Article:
On Saturday, members of the Kenyon and Knox County community gathered on Peirce Lawn for the Kenyon Cultural Fair, organized by the International Society at Kenyon (ISAK). Those in attendance sampled international foods and learned about different cultures at tables set up around Peirce Lawn.
Somphors Tann ’23, co-president and board advisor of ISAK, explained that the purpose of the cultural fair was to allow international students to celebrate their heritage with the broader Kenyon community. Tann added that this year’s event was only the second Kenyon Cultural Fair, with the previous event being a “trial year.” Now, ISAK aims to put on a cultural fair each year.
Tann explained that due to the pandemic, there have not been many multicultural events since she arrived at Kenyon in 2019. She and other international students felt especially isolated and disconnected from their homelands during this time, and the cultural fairs were intended to bring the community together and help students celebrate their cultures while away from home. Tann emphasized how the event provided an opportunity for all students to experience different cultures.
ISAK began planning this year’s Cultural Fair in February, a task which involved finding volunteers to host countries’ tables, setting up the event on Peirce Lawn and getting food from various restaurants, all while operating within a set event budget. Ultimately, a variety of Kenyon organizations and departments provided ISAK with funding for the event, including the Business and Finance Committee, the Center for Global Engagement, the Office of Diversity, Equity and Inclusion and several academic departments.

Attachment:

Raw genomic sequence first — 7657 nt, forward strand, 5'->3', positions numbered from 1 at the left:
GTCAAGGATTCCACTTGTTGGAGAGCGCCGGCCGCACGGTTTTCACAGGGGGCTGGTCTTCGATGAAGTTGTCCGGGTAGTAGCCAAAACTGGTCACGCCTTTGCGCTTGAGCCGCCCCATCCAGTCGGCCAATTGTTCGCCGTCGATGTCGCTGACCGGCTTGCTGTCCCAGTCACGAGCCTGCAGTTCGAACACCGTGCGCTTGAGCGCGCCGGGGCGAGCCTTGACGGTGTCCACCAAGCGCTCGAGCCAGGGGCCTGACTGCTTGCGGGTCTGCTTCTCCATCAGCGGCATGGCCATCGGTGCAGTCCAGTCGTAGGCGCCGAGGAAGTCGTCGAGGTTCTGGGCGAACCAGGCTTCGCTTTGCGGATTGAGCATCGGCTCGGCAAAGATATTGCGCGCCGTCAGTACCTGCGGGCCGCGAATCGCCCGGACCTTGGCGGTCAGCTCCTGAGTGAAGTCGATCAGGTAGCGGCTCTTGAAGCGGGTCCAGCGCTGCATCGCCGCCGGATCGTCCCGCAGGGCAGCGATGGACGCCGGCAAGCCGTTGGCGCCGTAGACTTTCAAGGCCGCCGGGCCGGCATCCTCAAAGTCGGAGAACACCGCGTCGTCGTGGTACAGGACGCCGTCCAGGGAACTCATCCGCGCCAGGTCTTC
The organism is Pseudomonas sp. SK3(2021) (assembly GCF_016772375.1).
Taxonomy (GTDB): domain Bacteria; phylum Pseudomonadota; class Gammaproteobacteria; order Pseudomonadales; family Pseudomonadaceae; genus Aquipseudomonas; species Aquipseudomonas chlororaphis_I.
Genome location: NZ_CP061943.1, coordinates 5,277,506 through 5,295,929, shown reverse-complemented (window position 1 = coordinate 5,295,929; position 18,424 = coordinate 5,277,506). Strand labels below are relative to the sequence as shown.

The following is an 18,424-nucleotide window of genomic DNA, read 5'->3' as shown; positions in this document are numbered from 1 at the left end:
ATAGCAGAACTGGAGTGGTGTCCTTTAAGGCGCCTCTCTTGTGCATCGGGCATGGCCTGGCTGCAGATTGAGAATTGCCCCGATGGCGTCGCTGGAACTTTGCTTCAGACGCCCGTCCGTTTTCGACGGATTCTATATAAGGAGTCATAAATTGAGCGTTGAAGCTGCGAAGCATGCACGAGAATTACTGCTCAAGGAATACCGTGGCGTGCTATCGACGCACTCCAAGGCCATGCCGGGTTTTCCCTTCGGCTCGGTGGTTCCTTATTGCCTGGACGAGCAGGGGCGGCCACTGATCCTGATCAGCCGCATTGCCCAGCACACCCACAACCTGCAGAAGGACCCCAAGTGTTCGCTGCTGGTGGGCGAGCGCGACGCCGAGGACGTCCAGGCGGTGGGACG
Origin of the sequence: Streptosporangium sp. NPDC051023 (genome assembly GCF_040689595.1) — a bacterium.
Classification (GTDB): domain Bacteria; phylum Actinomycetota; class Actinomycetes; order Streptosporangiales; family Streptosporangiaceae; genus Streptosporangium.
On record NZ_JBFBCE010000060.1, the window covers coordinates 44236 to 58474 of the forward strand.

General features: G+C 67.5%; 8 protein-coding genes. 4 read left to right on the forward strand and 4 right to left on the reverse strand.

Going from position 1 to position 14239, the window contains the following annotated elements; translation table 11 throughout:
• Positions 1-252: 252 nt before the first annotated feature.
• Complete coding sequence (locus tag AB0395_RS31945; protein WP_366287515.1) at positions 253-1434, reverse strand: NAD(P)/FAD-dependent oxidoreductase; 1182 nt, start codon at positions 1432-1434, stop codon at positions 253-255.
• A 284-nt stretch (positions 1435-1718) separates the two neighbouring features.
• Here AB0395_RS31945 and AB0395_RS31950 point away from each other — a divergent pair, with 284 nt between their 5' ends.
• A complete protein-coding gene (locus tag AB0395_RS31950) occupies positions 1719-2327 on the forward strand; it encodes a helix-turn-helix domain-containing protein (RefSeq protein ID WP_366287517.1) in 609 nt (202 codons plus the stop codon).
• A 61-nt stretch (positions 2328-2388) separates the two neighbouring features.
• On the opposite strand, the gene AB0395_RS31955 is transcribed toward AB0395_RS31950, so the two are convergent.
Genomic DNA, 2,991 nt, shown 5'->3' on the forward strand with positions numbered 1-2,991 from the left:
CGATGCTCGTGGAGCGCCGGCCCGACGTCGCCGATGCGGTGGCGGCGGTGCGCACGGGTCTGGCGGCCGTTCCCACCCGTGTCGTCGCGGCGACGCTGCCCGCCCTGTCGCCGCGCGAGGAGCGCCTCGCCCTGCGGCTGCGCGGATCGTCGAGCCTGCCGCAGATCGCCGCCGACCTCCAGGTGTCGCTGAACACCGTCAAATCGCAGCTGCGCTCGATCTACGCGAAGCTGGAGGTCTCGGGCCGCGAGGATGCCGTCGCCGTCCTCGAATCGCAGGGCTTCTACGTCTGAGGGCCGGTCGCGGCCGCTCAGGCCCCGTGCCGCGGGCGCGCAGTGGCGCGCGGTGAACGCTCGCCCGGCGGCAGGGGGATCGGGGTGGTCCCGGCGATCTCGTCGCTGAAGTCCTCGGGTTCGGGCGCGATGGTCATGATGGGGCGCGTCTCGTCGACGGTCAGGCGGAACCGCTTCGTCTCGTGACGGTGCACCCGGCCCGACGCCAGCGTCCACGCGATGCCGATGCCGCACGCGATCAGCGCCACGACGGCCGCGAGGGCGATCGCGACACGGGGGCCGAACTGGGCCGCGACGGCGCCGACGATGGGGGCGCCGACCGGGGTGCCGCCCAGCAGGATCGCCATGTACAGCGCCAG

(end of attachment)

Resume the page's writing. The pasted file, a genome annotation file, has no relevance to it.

Acting President Jeff Bowman appreciated the educational aspect of the Cultural Fair, noting the variety of different topics covered from history to politics to poetry. He also remarked on the amount of countries he was encouraged to visit from the Cultural Fair. “I collected many stamps for my passport,” he said in an interview with the Collegian. “I liked the way that different students from different cultural backgrounds or countries chose to represent what’s important in very different ways.” Tann explained that the entire process was a team effort, noting that she was very proud of how hard the volunteers and ISAK members worked to make the event happen. Additionally, she emphasized how country representatives were crucial in helping the event come together. “I’m grateful for all the representatives and volunteers that have helped,” she wrote in an email to the Collegian. “[This was] 100%, without a doubt, a very successful event.”